Will it happen in Milwaukee, where James Forrest sank USC in a second-round game with a 35-foot, last-second heave in 1992?
Will it happen in Denver, where Syracuse needed overtime to beat Georgia Tech and advance to the national championship game? Or in East Rutherford, where Duke needed a last-second jumper by Christian Laettner to beat UConn in OT of the East Final and march to the title game?
Maybe it will happen in New Orleans, where Georgetown's Fred Brown inexplicably threw a late pass into the hands of James Worthy to seal the 1982 title game. Or Seattle, where Temple coach John Chaney screamed at his own freshman, Derrick Battie, before Battie tried two late free throws. "Time to grow up," Chaney yelled. Battie did, hitting both, and the Owls won easily.
Those sites will be revisited during the NCAA Tournament, which undoubtedly will be remembered by an indelible image -- or two, or three -- that will unfold before us in SurroundSound, on kitchen-top, black-and-white screens, or from radio broadcasts across the country.
Some will want to forget what they witness. Take Missouri coach Norm Stewart. This is his first trip back to the tournament since UCLA guard Tyus Edney sent Stewart and his Tigers out of Boise, Idaho, with a coast-to-coast, buzzer-beating banker in a 1995 second-round game. The Bruins went on to win their 11th national title.
Stewart recognized how special the Bruins were when he told fans sitting near him at the Final Four in Seattle that Missouri would have beaten UCLA, oh, maybe four or five times if the teams had played 100 games.
Stuff like that sticks with fans and players, but especially with a coach. Stewart probably will put a defender on the inbounds passer -- which he didn't do in 1995 -- if a similar situation arises against New Mexico on Thursday -- or, if fortune smiles upon him, against UConn on Saturday.
Fate plays games, too. UCLA followed that thrill with one of the all-time underachievements a year later -- a 43-41 first-round ouster at the hands of crafty Princeton in Indianapolis.
UCLA returns to Indy this week with a new coach, Steve Lavin, who was on Jim Harrick's staff three years ago. And the tigers -- the ones sprinting out of all those back doors -- that Lavin will see in his dreams the next couple of nights? He'll tell no one about them.
The coaches forget nothing. Take Stanford coach Mike Montgomery, who has an experienced squad back from last season's run to the Final Four. The Cardinal this season won its first outright conference crown since 1942, when it won its lone national championship. A No. 2 seed, Stanford will play 15th-seeded Alcorn State in Seattle on Thursday.
High times? How do you factor in Montgomery's comments Sunday, when he talked about his team's first-round loss to 14th-seeded Siena (Stanford was a No. 3) in 1989 as if it happened yesterday?
The victories are nice, but th losses ache, because they deny what could have been. There will be many more buckets of tears lost to anguish in the next few weeks than to joy, because only one winner will stand at the end.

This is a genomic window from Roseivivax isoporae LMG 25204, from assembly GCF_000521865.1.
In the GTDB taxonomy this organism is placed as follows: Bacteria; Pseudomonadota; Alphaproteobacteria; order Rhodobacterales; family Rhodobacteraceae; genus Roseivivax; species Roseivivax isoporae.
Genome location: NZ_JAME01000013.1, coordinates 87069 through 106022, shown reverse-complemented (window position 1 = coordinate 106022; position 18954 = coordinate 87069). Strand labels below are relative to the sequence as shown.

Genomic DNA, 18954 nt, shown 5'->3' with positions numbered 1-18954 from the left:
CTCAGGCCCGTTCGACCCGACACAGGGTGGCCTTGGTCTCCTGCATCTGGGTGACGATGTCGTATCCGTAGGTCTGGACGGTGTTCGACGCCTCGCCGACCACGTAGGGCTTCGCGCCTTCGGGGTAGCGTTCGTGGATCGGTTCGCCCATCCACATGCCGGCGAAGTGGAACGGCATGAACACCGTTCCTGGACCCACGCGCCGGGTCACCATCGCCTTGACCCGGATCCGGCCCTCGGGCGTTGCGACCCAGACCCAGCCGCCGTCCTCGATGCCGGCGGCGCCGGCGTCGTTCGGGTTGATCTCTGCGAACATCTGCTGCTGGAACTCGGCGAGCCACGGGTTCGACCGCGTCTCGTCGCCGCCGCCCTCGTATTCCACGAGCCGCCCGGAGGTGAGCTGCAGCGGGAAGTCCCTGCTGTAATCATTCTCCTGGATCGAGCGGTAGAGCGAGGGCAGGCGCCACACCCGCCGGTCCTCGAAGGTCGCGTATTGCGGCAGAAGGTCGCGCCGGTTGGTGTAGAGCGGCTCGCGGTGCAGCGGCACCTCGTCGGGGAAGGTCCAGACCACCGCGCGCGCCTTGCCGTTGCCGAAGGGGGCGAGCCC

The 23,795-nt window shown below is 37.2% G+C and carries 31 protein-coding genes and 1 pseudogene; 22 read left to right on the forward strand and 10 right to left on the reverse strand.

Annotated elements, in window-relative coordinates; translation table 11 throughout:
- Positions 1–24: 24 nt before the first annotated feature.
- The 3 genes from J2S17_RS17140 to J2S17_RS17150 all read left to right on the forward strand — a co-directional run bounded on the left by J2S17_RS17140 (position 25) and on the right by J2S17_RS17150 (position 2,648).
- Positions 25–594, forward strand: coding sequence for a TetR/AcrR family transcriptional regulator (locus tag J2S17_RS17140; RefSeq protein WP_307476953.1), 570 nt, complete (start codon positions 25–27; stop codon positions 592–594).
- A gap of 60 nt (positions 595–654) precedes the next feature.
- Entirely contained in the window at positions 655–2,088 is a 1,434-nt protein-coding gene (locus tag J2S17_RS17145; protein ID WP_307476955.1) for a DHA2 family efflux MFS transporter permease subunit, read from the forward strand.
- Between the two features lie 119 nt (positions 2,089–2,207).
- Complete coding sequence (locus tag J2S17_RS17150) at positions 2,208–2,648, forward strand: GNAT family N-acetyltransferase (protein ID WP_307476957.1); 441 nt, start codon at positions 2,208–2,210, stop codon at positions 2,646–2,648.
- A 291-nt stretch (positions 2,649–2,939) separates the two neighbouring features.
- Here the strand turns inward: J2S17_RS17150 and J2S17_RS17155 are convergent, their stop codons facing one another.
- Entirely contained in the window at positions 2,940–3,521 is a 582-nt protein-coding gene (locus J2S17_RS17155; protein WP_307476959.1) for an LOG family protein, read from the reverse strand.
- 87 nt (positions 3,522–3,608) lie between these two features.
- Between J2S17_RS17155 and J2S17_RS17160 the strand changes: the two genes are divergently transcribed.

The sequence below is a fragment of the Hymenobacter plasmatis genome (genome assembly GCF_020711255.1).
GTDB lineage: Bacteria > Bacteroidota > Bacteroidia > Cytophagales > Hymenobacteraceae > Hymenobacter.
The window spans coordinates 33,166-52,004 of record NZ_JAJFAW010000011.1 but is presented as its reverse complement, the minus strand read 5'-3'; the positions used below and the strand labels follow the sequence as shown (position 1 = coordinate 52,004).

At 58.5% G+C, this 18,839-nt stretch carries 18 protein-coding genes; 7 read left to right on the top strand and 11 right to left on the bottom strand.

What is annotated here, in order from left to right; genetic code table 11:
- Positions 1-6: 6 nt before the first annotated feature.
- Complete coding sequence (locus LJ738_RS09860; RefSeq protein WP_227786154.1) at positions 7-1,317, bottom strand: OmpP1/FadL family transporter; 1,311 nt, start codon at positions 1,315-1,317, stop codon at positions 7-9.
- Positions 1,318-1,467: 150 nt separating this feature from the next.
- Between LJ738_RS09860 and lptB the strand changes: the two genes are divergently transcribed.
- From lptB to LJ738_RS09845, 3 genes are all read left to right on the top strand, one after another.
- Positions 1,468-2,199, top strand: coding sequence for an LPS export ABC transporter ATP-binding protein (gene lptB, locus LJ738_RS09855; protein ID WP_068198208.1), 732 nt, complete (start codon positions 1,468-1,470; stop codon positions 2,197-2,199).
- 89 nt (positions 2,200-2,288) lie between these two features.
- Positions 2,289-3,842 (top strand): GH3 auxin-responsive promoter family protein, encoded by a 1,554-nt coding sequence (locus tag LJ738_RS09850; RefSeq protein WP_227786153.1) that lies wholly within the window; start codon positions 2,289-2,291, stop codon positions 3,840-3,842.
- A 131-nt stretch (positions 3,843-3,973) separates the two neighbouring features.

The whole world will be watching.
Lamar Odom, Jason Terry and Wally Szczerbiak are the well-known figures -- the players whose success will depend on how far their teams goes.
Odom, the 6-foot-9 freshman at Rhode Island who can nearly get away with playing all five positions, proved his importance when he shot the Rams into the NCAAs with a last-second, game-winning bomb to win the Atlantic 10 Final.
Terry, a senior point guard at Arizona who has been waiting his entire career for the next couple of weeks, had a Gary Payton-like season for the Wildcats, allowing freshmen Michael Wright and Richard Jefferson to develop some moxie on and off the court.
Szczerbiak, a Miami of Ohio senior, has the most to overcome. He dislocated his right kneecap -- straining a ligament in that knee -- a day before the Mid-American Conference Tournament last week. Then he played all but four minutes in three games, making only nine of 32 shots.
Steve Francis of Maryland and Richard Hamilton of Connecticut deserve some attention, too, but they have the luxury of being on talented teams that don't rely on one player for inspiration. That enables Francis to get free at times to execute his Michael Jordan-like moves. Hamilton has a knack of jump-starting the Huskies, and you'll know he's rolling when he gives his staring-dead-ahead look.
Ed O'Bannon often struck such a similar gaze when he imposed his will on UCLA's championship team of 1995, a year after Scotty Thurman took the big shots that helped Arkansas win its national title.
Glen Rice and Danny Manning knew those feelings. Rice scored 184 points for Michigan en route to the 1989 title, and Manning totaled 163 for Kansas during the Jayhawks' run to the championship in 1988.Verbal assaults from Bob Knight are as much a part of the NCAA Tournament as cutting down the nets.
Coaches who command attention include Bob Knight, who usually is as red as his sweater. The master of uncouth behavior will hold court in Orlando at the end of the week. Hopefully, he won't show anything from his whip collection this year. Playfully using a whip on Calbert Cheaney in Albuquerque in 1992 drew the ire of many.
Three years later, his berating of a moderator at a postgame press conference earned Knight more stripes from the How to Lose Friends and Influence People handbook. Worse than anything, though, is being within a football field-distance of Indiana's locker room after an early-round loss.
That's a living Knightmare for even the strongest-willed Hoosier.
Two former players who excelled on the court also will bear watching on the sideline. That's where Billy Donovan and Steve Alford call the shots for Florida and Sothwest Missouri State, respectively.
As a Providence guard in 1987, Donovan hit 14 of 22 attempts (.636) from 3-point land in what still stands as one of the top long-range performances since the arc was put into the game in the early 1980s.
Syracuse kept the Friars out of the national title game that year, but the Orangemen were done in by Indiana and Alford's seven 3-pointers a game later. Alford was 21-for-34 (.618) from beyond the 3-point line in that tournament, in which the Hoosiers added a fifth championship to their collection.